Dr. Edwards Deming used to do a demonstration called “The Red Bead Experiment”. He would call up 6 willing workers and have them try to sort through a bin filled with white beads using a paddle. In the bin were a mixture of red beads or “defects”. The point was to show that no matter how hard the workers tried and no matter what things management put in place (quality control people, training from HR, etc…) the statistical probability of having some red beads on your paddle never changed.
Deming was trying to make the point that no matter how good your employees are, if you have a broken system, you will never get the results you desire.
This reminds me of the story of NUMMI. You can find the full story here. In 1982, GM closed its Fremont plant. This plant was plagued with labor issues and workforce problems. Drugs, sex, gambling and alcohol were all present inside the plant. Quality issues were rampant. GM decided it had enough. The following year, Toyota and GM started up a new joint venture. GM wanted to learn how to build smaller gas efficient cars and the smaller Japanese company called Toyota was looking to see how their “Toyota Production System” would work in America. At the time, GM was 7 times the size of Toyota.
The interesting part of the story is that Toyota agreed to hire back the exact same workers. They believed that the system is the key, not the people. Even great employees in a bad system will fail. So, when NUMMI opened, 85% of the workforce was the same as when GM closed the plant. Toyota began flying workers back in groups of 30 to learn the Toyota Production System. They trained along side their Japanese counterparts on the lines in Japan. They saw a completely different way of building cars where people were respected and empowered.
So, what was the outcome? Initial quality numbers off the line at NUMMI were the best in America. They were equal to those in Japan right from the start.
So, same plant, same workers and a completely different outcome.
You can see this play out in all sorts of arenas. When Singeltary coached the 49ers, he was quoted as saying he couldn’t win with those players. Vernon Davis, Alex Smith and the rest of the team. When he was fired, they hired coach Harbaugh. Harbaugh came to the team during the players strike and didn’t have the luxury of making too many personnel changes or even very many practices before the season started. Yet, in the new “system” that he brought to the team, they were one game away from the Super Bowl that same season.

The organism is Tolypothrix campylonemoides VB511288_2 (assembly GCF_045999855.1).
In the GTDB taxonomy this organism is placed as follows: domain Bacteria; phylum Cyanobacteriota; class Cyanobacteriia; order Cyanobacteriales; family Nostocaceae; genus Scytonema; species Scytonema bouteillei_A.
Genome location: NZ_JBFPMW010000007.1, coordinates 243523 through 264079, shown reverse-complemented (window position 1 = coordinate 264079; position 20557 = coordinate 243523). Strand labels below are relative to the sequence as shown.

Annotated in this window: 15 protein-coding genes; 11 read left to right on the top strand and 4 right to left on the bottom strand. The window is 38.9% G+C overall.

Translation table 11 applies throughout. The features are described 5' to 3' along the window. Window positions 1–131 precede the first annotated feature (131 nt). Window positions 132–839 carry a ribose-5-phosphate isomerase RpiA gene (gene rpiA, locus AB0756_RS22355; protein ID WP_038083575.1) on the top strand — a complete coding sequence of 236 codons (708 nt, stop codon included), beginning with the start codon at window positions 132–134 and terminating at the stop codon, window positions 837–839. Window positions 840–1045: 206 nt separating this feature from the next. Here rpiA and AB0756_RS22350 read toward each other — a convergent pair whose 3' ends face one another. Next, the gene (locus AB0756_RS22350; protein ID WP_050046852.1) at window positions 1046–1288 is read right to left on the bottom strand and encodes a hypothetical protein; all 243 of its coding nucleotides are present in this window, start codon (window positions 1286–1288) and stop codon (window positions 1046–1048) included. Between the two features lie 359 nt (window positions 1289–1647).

In another example, imagine your company had to hire kids right out of high school with no college degree. It had no way to pay great wages and every 4 years or so all the people you hired and trained would leave and new people had to be brought in. How well would your company operate? Yet the US Military is one of the finest organizations in the world despite this “handicap”.
Not big on military examples? What if you had a football team that could only draft rookies. Also, every 4 years, you have to trade all of your best and most experienced players. How well do you think you could do? Well, between 1992 and 2004, the De La Salle High School football team won 151 straight games. 12 years of excellence with different players joining and leaving the team every single year.
The point is, a great system with average people will beat the best people in an average system every time. Our companies are the same way. How many managers wonder why their people aren’t getting the required results and yet the system the company and the managers have established is severely flawed? Broken processes, silos between departments, lack of clarity and leadership, etc…
If you want to get amazing results, build a system that can deliver them.